We would find a town within 45 mins, any direction, that we haven't been to. We'd find a really nice park there and take our toddler and have a picnic. After that was unplanned. Sometimes we'd go home and take it easy. Sometimes we'd wander.
And 45 minutes is a pretty good limit when you have a small child.
Sundays I'll try to keep my mind off work but still find myself thinking of things.
Personally I would describe productive time as
* Anything which isn't consuming media, whether it's movies/tv shows/Reddit/HN/gaming.
Then starting with the obvious "gotta do it" or "good for you" stuff.
* Just finished doing my taxes
* Cleaning your place, organizing your things
* Cooking / Meal Prep
* Working Out
* Seeing friends & family
And then I'd separate any efforts made towards personal development and in pursuit of goals you've set, separated into two main categories.
1) Learning (Coding, How to do a rubiks cube, anything really which requires concentration and effort)
2) Creating (Any side project, personal business, home improvement, etc.)
These categories are broad enough to include pretty much everything.
Any mix of these activities in which I minimize the consuming media part, I'm happy with.
Saturday is Pizza Night -- homemade of course.
A few hours on Sunday to take care of the side business.
Sometimes I think about something that requires a little bit of peace and quiet away from the office.
If I am not currently reading a book, I go through my phone's photos and pick my next read (evertime I walk into a Waterstones I take photos of the books' covers I find interesting.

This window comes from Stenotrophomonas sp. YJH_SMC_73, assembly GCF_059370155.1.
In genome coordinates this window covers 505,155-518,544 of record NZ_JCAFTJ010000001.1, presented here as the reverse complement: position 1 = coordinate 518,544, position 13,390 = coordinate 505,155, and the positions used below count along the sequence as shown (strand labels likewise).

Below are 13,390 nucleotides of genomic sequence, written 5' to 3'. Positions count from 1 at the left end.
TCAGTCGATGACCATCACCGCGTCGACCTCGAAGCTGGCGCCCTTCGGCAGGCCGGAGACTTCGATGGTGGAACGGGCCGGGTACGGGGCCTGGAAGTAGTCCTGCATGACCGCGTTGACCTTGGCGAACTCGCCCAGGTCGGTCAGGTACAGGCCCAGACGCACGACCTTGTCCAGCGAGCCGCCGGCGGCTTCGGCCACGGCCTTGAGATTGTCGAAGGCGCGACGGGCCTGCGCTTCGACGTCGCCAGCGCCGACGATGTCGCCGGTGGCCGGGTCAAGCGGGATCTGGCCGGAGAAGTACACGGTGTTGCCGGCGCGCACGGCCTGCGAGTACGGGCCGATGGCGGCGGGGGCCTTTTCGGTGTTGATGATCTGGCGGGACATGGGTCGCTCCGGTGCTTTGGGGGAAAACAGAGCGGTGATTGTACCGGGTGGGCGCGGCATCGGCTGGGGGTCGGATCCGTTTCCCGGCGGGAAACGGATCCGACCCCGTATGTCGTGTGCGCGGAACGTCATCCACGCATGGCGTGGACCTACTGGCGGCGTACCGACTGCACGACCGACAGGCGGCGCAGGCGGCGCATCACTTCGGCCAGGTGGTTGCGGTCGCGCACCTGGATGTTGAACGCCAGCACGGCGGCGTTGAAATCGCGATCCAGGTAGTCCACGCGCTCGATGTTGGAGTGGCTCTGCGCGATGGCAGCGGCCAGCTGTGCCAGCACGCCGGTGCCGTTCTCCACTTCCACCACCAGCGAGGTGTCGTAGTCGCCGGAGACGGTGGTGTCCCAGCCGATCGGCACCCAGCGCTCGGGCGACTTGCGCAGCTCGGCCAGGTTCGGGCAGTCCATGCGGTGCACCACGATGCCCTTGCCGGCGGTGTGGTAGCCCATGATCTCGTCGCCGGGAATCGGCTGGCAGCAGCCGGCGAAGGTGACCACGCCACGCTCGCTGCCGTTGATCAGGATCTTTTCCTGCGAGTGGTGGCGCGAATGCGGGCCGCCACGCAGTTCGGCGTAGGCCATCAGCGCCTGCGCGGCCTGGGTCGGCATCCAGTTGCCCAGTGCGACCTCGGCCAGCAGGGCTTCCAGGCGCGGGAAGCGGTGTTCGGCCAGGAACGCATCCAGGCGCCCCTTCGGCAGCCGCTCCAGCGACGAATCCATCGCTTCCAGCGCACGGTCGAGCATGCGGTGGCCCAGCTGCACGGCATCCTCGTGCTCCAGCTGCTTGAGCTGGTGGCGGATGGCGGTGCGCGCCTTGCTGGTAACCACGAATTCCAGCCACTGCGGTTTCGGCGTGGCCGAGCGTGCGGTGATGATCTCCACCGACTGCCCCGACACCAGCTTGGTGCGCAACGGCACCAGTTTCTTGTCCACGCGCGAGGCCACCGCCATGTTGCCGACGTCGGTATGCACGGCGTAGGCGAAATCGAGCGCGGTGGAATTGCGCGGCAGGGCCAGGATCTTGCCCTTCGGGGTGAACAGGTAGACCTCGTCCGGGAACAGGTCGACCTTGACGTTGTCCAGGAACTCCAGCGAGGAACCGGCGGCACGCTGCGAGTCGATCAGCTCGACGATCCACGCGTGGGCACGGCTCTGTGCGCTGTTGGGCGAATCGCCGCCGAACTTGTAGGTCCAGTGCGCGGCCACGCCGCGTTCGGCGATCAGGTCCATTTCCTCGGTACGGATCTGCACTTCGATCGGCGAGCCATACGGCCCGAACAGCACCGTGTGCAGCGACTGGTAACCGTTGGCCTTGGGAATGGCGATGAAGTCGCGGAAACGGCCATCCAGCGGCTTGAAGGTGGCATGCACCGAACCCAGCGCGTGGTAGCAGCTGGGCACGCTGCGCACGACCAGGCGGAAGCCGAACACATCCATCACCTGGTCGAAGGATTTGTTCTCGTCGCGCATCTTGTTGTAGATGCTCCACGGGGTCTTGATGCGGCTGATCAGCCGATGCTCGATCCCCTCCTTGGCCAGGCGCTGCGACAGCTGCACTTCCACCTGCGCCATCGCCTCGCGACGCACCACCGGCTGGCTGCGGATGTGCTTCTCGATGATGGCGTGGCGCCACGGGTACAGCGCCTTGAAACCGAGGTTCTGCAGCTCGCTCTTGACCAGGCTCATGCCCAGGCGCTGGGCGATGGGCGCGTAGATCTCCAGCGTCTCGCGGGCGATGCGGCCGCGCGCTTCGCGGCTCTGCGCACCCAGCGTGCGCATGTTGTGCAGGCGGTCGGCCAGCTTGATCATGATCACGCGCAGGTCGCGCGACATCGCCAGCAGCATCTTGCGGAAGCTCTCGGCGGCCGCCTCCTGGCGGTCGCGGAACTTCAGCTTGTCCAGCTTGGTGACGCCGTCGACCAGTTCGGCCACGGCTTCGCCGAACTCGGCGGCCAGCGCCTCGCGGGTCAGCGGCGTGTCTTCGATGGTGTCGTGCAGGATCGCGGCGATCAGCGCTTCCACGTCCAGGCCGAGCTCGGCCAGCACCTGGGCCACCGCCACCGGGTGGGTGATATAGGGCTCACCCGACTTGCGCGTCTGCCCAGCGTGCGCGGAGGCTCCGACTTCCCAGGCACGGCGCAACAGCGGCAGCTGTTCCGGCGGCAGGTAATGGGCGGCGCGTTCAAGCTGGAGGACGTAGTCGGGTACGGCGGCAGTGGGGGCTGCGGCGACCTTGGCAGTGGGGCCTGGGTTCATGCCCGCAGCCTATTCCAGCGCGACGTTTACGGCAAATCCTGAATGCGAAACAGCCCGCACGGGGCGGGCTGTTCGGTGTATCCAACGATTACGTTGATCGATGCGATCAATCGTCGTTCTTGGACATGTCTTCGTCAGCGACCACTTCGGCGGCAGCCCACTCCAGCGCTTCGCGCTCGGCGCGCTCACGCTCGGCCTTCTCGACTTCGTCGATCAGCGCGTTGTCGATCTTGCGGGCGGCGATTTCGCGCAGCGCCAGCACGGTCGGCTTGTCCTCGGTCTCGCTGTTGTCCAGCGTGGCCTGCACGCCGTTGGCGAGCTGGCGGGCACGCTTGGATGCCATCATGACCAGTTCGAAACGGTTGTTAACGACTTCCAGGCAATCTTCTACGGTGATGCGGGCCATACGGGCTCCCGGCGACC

Edit/addition: I email myself articles I want to read, chores I need to do, brainfarts I want to explore, and these must either be done, or take a place in my calendar, or (my favourite) be deleted :)
(I read recently about how the Institute for Advanced Studies produced almost nothing, because although it sounded great, to pay geniuses to spend as long as they wanted on anything, the effect was that there were 'no side projects', and making everything 'the main thing' seems to somehow stultify it. Maybe we're natural procrastinators, and the AIS model was defeated by that.)
 I mean, in the sense of being alert for the comical, unexpected side of things. A playful sense of joy. Most of my favourite writers (e.g. Chesterton, Russell, Kierkegaard) have a great sense of humour, university lecturers too. I got into following chess tournament commentary online because of some commentators who were very funny. (e.g. Mig Greengard, Ben Finegold, Jan Gustafsson). I've noticed almost all great scientists, mathematicians I read/hear have a strong sense of humour, in their personalities if not in all their works. It's not separate from their curiosity and serious intellectual concerns.